Milton Friedman .. described the distribution of fiat money in terms of a metaphor: a helicopter full of paper money. It drops this money on the population below.
What the metaphor does not show is what Austrian School monetary theory emphasizes: the new money is introduced at specific points in the economy. It is spent into circulation by the national government, which sells its IOUs to the official counterfeiter: the central bank. The national government gets first access to this money. It then spends it. The recipients of this government spending get access to the newly created money earlier than other citizens do. So, prices in general do not rise uniformly. They may not rise at all if overall economic production increases. What always rises is government spending. This fact, not the general price effects of counterfeit money, is the heart of any accurate analysis of central bank money.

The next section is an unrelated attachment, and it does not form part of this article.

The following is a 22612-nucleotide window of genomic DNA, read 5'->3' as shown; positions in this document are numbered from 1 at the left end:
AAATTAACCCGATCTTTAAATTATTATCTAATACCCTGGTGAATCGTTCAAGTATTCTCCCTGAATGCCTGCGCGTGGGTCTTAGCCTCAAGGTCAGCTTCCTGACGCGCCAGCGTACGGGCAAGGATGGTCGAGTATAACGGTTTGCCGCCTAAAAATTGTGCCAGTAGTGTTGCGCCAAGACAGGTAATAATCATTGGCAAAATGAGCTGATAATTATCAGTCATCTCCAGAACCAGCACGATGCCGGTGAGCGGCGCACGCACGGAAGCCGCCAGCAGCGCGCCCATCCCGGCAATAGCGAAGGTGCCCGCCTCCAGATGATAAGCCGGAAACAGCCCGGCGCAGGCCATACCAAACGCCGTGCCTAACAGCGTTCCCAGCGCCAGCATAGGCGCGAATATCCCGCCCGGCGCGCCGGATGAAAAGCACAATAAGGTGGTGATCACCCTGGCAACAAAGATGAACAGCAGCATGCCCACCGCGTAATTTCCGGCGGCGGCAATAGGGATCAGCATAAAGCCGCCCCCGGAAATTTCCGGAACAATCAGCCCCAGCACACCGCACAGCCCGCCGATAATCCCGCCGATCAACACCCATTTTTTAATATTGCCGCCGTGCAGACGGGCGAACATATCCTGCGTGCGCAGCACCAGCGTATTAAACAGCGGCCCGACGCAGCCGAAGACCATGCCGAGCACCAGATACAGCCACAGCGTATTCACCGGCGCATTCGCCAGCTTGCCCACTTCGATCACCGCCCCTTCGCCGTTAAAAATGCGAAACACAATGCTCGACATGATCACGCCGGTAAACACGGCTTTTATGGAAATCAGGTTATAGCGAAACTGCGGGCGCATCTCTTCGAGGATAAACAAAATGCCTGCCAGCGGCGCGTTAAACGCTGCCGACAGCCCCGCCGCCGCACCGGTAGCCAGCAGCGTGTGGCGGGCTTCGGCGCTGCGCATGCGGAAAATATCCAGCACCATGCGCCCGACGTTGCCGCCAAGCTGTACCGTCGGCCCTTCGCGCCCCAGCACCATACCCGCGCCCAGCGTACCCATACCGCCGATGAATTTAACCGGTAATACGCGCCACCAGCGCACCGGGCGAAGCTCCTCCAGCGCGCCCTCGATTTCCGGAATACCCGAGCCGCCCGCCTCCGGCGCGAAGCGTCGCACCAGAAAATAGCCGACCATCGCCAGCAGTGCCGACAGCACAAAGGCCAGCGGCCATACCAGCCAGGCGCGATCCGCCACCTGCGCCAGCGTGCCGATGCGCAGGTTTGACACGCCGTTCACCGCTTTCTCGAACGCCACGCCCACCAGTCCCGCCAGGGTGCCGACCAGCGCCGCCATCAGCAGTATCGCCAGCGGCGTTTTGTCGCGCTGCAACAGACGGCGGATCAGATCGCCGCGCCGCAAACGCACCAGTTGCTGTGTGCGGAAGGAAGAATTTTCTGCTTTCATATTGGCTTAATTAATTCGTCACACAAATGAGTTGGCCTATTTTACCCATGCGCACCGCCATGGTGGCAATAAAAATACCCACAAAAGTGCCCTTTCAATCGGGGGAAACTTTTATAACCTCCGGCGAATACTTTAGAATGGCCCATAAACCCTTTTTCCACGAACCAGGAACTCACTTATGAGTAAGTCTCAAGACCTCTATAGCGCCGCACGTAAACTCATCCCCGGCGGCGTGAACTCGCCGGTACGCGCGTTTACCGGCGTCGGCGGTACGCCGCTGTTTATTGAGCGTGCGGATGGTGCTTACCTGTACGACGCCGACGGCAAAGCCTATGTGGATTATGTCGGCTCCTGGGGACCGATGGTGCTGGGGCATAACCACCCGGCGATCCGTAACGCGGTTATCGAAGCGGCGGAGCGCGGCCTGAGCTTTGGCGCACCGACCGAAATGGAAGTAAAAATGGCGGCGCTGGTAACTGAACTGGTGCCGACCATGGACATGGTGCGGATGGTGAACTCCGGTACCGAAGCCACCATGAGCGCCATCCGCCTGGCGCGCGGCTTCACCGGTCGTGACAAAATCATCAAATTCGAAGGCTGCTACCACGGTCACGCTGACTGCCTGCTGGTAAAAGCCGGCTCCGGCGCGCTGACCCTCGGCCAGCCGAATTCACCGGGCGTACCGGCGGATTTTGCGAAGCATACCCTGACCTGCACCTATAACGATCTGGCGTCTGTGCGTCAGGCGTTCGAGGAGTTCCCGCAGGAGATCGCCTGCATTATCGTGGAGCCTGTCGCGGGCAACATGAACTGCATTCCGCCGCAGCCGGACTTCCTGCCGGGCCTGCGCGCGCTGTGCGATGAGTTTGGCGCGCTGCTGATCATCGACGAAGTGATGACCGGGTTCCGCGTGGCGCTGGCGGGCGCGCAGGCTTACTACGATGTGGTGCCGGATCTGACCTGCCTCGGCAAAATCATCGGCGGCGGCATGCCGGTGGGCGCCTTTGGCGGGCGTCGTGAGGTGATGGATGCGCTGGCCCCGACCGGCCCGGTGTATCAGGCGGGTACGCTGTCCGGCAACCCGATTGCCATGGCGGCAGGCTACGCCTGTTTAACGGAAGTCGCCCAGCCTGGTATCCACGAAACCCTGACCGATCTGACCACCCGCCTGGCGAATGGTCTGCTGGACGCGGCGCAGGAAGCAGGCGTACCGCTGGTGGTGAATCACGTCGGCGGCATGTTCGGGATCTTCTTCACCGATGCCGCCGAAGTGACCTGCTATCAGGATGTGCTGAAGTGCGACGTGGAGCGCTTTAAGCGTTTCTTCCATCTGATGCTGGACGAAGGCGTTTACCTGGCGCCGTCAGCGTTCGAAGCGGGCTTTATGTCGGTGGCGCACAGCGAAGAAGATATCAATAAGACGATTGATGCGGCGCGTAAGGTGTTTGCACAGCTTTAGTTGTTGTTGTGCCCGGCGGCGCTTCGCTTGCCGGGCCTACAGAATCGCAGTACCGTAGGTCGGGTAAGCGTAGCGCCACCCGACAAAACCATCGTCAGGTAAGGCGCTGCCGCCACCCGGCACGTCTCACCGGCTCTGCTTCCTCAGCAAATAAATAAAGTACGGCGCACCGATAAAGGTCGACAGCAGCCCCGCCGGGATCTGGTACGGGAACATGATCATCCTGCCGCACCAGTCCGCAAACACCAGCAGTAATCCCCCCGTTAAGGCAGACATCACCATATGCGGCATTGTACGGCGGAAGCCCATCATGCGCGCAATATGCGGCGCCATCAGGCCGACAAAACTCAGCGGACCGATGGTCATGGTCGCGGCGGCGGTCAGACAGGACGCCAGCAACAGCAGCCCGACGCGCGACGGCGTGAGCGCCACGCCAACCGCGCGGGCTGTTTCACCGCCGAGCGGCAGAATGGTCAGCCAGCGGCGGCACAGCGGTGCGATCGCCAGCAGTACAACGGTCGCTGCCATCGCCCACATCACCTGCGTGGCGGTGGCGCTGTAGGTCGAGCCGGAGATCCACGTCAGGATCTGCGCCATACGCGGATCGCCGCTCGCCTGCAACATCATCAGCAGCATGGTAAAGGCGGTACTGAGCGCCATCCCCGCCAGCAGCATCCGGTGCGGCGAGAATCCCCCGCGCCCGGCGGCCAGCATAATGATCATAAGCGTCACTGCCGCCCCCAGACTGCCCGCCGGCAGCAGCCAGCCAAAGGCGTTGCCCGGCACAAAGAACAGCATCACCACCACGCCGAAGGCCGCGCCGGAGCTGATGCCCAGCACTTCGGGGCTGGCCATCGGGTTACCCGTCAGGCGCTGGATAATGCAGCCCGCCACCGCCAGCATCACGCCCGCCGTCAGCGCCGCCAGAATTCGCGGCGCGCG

From the beginning, Keynesians loved his metaphor of the helicopter full of paper money. Why? Because that metaphor portrayed the central bank as a supplier of free goods .. Fiat money issued by a central bank therefore allows the government to buy more power and influence in the overall economy. Central bank fiat money subsidizes the national government.
The metaphor of a helicopter full of paper money serves the purposes of Keynesians and monetarists. But it is not a correct metaphor. It is also not relevant to the process of monetary inflation.
The correct metaphor is a bag man. A bag man acts as an agent for the mob. He carries currency in bags to pay off corrupt politicians.